Mr prime minister, if you want to help them don’t visit them unless you can confidently say that you have the perpetrators behind bars. They are not in a condition to face the media or ‘cooperate’ with your security protocol or your meaningless sympathies. We don’t care.

After all, that is all you can offer right?

This is what the government of my country is doing to protect the rights of me and my community? Is this one day of mourning going to change anything for my community or all the other minorities that have been targeted in the past?

The media declared that a splinter group of the Tehreek-e-Taliban Pakistan (TTP), Jundullah, claimed responsibility for the attack in Karachi.

Can someone ask them why they did it?

Do they have a reason to justify their act?

Are we not ‘Pakistani’ enough for them or are we not ‘Muslim’ enough for them?

Religion, political affiliation, race or ideology – what is the reason behind this barbarity now? What is it that makes us despicable enough to deserve such brutal death?

What is it that makes them kill anyone? What is the reason behind their cold hearts that makes them want to put a bullet in an infant’s head in front of his/her mother?

Every time an attack took place on the members of our Shia community, I would condemn it and tell my Shia friends to be calm and that everything would be okay. Now I know how it feels when your people are the victims. Now I know that ‘being calm’ is the last thing on our minds. Now I know that for some, especially the people who have lost their loved ones, it will never be okay. How can one be calm when they know they can very well be next? How will my mother, or any mother, sleep when she knows that her children are not safe when they step outside their house? Or even inside their house for that matter?

Every time there has been a tragic attack, people change their Facebook display pictures to black or to pictures condemning the attack. They call it a ‘Black Day’. But the reality is, we have observed so many ‘black days’ and have changed our display pictures so many times that we have lost count. And it is of no use anymore. I have never changed my Facebook display picture to black and I never will. This doesn’t make me any less humane than those of my friends who do. I am sad, I condemn the attack but my display picture is not an adequate expression of my grief.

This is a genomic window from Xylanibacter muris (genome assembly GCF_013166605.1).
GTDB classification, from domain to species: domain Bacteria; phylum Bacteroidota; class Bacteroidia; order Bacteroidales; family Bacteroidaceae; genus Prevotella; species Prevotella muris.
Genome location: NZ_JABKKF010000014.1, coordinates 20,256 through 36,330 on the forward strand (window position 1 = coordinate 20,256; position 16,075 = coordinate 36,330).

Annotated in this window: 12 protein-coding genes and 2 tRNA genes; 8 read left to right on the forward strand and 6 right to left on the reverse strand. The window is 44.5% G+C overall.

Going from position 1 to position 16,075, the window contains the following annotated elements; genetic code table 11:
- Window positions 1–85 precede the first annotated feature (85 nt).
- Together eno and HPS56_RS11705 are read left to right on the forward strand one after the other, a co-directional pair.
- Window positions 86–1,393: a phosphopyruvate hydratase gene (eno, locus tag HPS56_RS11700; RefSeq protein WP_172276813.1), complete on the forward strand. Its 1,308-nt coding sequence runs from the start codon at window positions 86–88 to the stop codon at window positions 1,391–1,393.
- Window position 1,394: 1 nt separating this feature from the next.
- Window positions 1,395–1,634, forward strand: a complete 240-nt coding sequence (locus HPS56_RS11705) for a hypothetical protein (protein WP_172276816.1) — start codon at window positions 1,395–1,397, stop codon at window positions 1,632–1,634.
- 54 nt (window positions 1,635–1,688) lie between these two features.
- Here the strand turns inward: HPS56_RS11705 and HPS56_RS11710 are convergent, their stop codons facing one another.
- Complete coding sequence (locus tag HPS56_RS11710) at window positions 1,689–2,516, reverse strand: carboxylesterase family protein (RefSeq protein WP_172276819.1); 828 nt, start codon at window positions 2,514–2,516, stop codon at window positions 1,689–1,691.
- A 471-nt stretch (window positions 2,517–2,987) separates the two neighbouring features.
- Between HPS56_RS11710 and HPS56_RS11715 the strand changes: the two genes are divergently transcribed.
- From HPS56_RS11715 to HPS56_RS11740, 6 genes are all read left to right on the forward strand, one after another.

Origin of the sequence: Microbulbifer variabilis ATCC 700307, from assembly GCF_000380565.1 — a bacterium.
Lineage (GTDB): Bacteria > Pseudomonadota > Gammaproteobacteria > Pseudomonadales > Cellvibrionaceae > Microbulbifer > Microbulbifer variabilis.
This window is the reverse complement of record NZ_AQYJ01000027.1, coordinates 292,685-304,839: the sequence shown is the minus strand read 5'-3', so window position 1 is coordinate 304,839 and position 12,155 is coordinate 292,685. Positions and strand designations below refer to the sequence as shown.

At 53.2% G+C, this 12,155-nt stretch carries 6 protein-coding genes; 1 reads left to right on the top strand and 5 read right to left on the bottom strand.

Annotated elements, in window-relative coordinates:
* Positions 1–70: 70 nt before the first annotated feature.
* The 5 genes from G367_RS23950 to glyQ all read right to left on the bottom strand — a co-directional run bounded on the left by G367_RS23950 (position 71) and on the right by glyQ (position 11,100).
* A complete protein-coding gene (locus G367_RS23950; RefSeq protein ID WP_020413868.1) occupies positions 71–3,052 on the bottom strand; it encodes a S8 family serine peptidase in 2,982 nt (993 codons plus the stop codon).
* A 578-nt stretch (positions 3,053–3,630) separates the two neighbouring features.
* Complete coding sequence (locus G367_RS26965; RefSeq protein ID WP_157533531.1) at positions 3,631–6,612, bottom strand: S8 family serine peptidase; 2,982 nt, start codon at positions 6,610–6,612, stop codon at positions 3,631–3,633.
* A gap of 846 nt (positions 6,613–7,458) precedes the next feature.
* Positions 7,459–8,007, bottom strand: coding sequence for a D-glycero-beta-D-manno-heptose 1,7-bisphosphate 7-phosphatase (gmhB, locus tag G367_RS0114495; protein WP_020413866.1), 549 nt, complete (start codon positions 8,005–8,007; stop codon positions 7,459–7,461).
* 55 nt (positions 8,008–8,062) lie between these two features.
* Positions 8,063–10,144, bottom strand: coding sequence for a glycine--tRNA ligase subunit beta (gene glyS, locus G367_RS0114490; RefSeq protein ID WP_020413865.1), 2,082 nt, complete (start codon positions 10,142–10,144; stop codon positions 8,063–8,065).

The Ismaili community has a right to live and practice their faith freely in Pakistan, not because Aga Khan III struggled with Jinnah to fight for a separate nation, not because Jinnah was Shia himself, not because the Aga Khan Development Network (AKDN) is working for the betterment of this nation, and not because the Ismaili community is a peaceful community. But because they have a right to live and practice their faith freely in this country because they, like you, are humans; because freedom to practice all religions was one of the foundations this nation was built upon.

But you do not need to worry, because neither will the members of this community come out on the streets and protest nor will they pick up weapons and attack. Not because they are few and weak but because they are the community that welcomes peace and harmony. Because they have survived worse evils in the past, and they will survive this one too. But the scars remain. Always.

Sana Lokhandwala

Sana Lokhandwala

A student of English Linguistics at the Karachi University, she is a freelance content writer and editor and likes writing about social issues and entertainment.

The views expressed by the writer and the reader comments do not necessarily reflect the views and policies of The Express Tribune.